The Curious Architect
Ever since she was a child, Rasika Girish Deosthali (M.S. ’22) wanted to help design cities. When it came time to pursue her graduate degree, New York Tech seemed like an obvious choice. “The curriculum is carefully crafted to familiarize someone like myself with the skills and information they will need to offer effective solutions now and, in the future,” she says of the architecture, urban design, M.S. program, adding that knowing how to incorporate technologies, such applying artificial intelligence in the design process, will be useful in her career. She talks to New York Tech News about her experience in the School of Architecture and Design and her career as an architect.
Tell us about yourself.
I was born and raised in Nashik, India, with my younger sister. My father is a businessman working in the construction field, and he introduced me to architecture. Growing up in a small town with rich mythological and religious (Hindu) history, the city’s riverfront, and its rich architecture also influenced my choice of study.
After completing my undergraduate degree in architecture, I started looking for prospective colleges for a master’s, and since moving to the United States was my lifelong dream, I focused my research on colleges across the states. I decided to attend New York Tech because the course met all my needs and had the added benefit of being in New York City, which has a long history of urban planning and is one of the best locations to study urban design. Moreover, speaking with Associate Professor Marcella Del Signore helped me make my decision.
What made you choose urban design as your area of focus?
Coming from a small town with a complex network of small alleyways and countless turns in and out of the old town made me ponder how it was planned. This curiosity led me toward architecture. During my undergrad years, I learned about urban design and city planning, which in ways answered my original questions, so I decided to pursue a master’s in the subject.
Drawing even a single line on a plan holds enormous power in a city, town, or even a small area. The effect each decision has on the way a plan can turn out is very exciting and at the same time inspires a sense of responsibility to understand everyone’s needs. The goal is to make the city a better place for them and future generations.
Can you tell us about your internship with the New York City Department of City Planning?
During the summer of 2022, I worked in the Staten Island office. Before the internship, I never had an opportunity to visit the borough, and I had often heard people refer to it as “forgotten.” This internship changed that opinion about the borough for me. The people I met and worked with are very professional and knowledgeable in their respective fields, which allowed me to learn and get hands-on experience in what goes into making the city a better place. The internship was very well curated and had 28 interns across the department. We had frequent site visits to various parts of the city, including Governor’s Island, Roosevelt Island, East New York, and other places, to assess what type of rezoning or neighborhood land-use changes were needed. I worked mainly on smaller zoning/land-use applications submitted to the Staten Island office pursuant to the Uniform Land Use Review Procedure (ULURP) as well as research about ongoing North Shore work. The daily ferry ride, which offered stunning views of downtown Manhattan, was immensely reviving and reassuring because it demonstrated that everyone can achieve their dream by believing in themselves.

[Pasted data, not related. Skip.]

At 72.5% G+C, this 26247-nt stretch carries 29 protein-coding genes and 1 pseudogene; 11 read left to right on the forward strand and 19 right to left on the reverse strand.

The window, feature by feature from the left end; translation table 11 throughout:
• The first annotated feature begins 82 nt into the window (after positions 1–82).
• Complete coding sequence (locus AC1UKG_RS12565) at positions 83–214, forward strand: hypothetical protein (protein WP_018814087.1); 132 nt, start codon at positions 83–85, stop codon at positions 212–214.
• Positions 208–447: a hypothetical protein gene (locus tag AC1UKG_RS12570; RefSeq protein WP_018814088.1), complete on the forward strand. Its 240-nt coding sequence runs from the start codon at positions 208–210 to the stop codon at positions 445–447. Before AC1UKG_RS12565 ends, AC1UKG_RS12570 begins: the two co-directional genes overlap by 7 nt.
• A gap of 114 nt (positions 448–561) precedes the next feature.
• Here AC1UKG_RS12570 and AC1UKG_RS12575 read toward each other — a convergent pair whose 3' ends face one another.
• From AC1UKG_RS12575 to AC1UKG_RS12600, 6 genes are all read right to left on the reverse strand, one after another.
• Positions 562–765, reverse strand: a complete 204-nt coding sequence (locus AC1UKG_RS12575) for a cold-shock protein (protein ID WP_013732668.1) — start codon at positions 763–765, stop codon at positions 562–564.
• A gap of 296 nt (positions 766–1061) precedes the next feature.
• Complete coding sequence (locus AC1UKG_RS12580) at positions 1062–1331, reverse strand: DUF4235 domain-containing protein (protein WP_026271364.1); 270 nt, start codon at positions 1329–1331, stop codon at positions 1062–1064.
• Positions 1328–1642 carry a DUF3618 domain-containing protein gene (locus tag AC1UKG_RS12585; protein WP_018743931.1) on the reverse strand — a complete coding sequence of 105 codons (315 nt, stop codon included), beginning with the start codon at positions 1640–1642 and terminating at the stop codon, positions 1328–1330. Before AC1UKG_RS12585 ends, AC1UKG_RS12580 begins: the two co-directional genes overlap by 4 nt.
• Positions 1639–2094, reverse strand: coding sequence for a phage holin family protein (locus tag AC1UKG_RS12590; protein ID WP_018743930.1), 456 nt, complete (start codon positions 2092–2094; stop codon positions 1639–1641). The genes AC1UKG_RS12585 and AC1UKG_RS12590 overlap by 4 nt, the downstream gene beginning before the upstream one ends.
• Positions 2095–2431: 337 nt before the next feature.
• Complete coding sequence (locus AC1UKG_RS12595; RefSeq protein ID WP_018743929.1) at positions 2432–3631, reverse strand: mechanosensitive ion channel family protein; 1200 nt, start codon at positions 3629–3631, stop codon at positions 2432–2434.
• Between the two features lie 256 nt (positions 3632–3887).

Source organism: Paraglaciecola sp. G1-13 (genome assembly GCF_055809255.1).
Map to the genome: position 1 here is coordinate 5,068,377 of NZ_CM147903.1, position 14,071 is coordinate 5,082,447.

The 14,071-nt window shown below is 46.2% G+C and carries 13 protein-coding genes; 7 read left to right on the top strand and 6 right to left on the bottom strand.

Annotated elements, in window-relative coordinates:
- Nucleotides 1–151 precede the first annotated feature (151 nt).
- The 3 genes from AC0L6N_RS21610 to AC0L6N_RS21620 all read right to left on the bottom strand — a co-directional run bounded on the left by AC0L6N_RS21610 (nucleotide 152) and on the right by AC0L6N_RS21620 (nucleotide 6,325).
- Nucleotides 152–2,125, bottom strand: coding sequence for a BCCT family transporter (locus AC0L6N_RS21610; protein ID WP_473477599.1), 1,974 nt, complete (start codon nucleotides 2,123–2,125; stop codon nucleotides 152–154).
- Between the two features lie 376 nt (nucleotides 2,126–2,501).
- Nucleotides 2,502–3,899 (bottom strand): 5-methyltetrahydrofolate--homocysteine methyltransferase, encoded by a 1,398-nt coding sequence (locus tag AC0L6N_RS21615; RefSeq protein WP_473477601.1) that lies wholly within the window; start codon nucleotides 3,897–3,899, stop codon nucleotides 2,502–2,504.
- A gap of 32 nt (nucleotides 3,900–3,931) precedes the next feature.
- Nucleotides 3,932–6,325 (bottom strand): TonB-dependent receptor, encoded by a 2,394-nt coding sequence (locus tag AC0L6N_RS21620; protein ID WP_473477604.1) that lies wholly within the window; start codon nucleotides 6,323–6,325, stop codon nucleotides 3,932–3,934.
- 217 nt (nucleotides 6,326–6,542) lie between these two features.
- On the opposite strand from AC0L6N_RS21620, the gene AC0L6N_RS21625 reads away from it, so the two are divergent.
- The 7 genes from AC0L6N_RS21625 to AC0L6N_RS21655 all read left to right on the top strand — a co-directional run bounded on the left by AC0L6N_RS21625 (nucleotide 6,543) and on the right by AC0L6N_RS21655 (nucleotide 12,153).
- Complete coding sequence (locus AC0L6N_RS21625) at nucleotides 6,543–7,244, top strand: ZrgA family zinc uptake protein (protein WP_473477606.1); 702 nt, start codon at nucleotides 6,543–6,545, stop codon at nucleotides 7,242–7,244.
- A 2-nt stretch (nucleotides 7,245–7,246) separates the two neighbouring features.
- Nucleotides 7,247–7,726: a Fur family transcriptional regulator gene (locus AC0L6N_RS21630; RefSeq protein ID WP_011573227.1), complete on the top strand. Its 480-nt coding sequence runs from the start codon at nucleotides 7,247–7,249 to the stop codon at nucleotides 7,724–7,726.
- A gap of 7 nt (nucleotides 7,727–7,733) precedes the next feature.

You are now working for the Department of City Planning. Can you tell us about your role?
I rejoined the department as a borough planner at the Staten Island office in January 2023. I handle land-use/zoning applications, neighborhood studies. I also work on the new affordable housing initiative. The master’s program helped me in preparing myself to tackle multitasking, complex research, and software skills required for a designer/planner to successfully assess situations and provide feasible solutions.
As a student, did you work with New York Tech faculty on any projects?
I worked with Professors Marcella Del Signore and Tom Verebes, Ph.D., during spring 2022 as a research assistant on the exhibit Visions for a Future Food Deal at the sixth Tallinn Architecture Biennale in Tallinn, Estonia. The research project, which was also my design studio project for the spring semester, helped me to better grasp how the food network functions in a large city like New York. Our team created design concepts for what it would take to replace food produced on conventional farms in places worldwide, the United States, and in New York state with large-scale food production in New York City itself.
What advice do you have for first-year students?
If you are an international student like me, or if you are moving across state/s to attend New York Tech, don’t let starting college overwhelm you. It can be a little frightening and fascinating at the same time. It will certainly be an intriguing adventure as you learn a great deal more about yourself, other cultures, and your field of study. Don’t forget to make great friends and discover new places. Take part in the activities going on around you as they will help a lot in making this journey simple and relatable.
This interview has been edited and condensed.